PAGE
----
Colin Basran is shown in May 2018 formally announcing his bid for re-election as Kelowna mayor. But he'd already raised about $20,000 in 2017, donations that he did not report as required to Elections B.C.

The year before he won re-election as Kelowna's mayor for a second term, Colin Basran collected about $20,000 in political donations.

But the money was never reported as required to Elections BC - until now.

Basran intends to correct what he says was a mistake made more than two years ago and submit paperwork that shows who gave him donations in 2017, and how the money was spent.

"It turns out that, yes, I do need to do that, and we're prepared to do that. It was an oversight on our part," Basran said this week in an interview.

"I'm not trying to hide anything," Basran said. "We thought we didn't need to make that declaration, but we do. So we're going to be doing that ASAP."

In his filings with Elections BC, Basran indicated that, in 2018, he raised and spent $76,585 on his re-election campaign. That was just $200 below the maximum allowable under a provincially-set, population-based limit for anyone running that year to become Kelowna's mayor.

The approximately $20,000 he raised in 2017, Basran said, went mainly to pay for social media messaging outlining what he believed were his accomplishments as mayor and his vision for Kelowna going forward. None of that money was used directly on his 2018 campaign, Basran said.

In 2016 and 2017, Basran held campaign-style events at local pubs. "There is much work to be done and I want to be able to keep working with you in the years ahead," Basran wrote in the email invitation. "I am very appreciative of your past support and hope I have earned it again moving forward."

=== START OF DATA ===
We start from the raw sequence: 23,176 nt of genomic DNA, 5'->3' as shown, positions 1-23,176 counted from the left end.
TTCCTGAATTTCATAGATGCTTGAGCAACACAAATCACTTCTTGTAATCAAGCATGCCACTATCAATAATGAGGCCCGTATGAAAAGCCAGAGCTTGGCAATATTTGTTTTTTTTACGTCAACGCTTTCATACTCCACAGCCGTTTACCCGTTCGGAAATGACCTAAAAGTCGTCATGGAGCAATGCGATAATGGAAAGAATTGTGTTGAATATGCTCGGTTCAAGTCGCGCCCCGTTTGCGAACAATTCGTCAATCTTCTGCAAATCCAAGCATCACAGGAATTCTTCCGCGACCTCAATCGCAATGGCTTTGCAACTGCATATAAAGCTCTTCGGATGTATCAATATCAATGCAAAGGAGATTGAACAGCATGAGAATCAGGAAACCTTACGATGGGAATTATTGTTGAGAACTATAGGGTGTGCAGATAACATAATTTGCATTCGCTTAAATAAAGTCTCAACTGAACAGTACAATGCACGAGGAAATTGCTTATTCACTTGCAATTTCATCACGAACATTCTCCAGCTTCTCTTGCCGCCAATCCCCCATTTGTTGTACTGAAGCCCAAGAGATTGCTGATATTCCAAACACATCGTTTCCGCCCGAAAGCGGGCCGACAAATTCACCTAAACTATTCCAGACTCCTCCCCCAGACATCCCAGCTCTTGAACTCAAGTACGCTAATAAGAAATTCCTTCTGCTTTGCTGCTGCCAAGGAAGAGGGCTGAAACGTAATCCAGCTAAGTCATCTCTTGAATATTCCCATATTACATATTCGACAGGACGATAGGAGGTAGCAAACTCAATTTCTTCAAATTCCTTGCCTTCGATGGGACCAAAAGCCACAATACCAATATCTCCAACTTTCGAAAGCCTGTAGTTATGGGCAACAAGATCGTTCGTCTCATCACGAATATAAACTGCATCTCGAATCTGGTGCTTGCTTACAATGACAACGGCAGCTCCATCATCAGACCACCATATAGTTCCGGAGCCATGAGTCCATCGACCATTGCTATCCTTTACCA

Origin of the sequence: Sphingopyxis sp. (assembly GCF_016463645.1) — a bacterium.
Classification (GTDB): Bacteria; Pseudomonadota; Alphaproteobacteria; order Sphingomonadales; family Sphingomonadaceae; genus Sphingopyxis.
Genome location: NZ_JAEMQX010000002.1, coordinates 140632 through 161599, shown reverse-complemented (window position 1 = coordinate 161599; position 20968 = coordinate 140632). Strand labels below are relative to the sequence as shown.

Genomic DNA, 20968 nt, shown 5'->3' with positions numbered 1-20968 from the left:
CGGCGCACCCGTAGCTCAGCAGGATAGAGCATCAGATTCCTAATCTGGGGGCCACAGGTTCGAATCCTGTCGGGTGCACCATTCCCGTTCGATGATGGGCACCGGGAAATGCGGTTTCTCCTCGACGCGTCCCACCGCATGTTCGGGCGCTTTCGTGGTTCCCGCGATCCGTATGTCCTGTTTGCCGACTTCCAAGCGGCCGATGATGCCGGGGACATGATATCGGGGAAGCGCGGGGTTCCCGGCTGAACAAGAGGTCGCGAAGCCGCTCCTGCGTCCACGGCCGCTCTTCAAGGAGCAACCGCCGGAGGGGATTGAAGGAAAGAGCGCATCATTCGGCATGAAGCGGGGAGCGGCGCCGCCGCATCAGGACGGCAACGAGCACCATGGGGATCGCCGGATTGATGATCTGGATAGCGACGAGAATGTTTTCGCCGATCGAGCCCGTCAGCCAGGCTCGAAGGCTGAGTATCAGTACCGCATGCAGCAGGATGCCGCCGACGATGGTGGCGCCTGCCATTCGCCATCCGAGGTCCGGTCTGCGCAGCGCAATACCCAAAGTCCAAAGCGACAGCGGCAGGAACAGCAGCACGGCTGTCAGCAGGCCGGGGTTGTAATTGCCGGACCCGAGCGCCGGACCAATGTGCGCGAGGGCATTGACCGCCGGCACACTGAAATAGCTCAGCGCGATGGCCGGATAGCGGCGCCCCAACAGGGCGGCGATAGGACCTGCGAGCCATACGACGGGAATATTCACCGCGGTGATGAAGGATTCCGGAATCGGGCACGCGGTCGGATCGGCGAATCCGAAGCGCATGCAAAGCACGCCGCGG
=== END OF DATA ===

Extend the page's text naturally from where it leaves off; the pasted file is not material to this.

Those who attended the events, one of which was called 'Basran 2018: Get Ready, Set . . . ', were asked to pledge their financial support for Basran, even though he had not at that point formally declared his intention to run for re-election in 2018.

Attendees received a follow-up email, inviting them to make a donation to 'Colin Basran Campaign'. One such email was received by Les Bellamy, a Kelowna homebuilder, who responded by writing a $3,000 cheque.

In an interview, Bellamy said he was at the time a supporter of Basran, though he has since become highly critical of the mayor.

When Bellamy recently looked through Basran's campaign statements on the Elections BC website, he didn't see any reference to his donation of $3,000, made in October 2017, and he wondered why.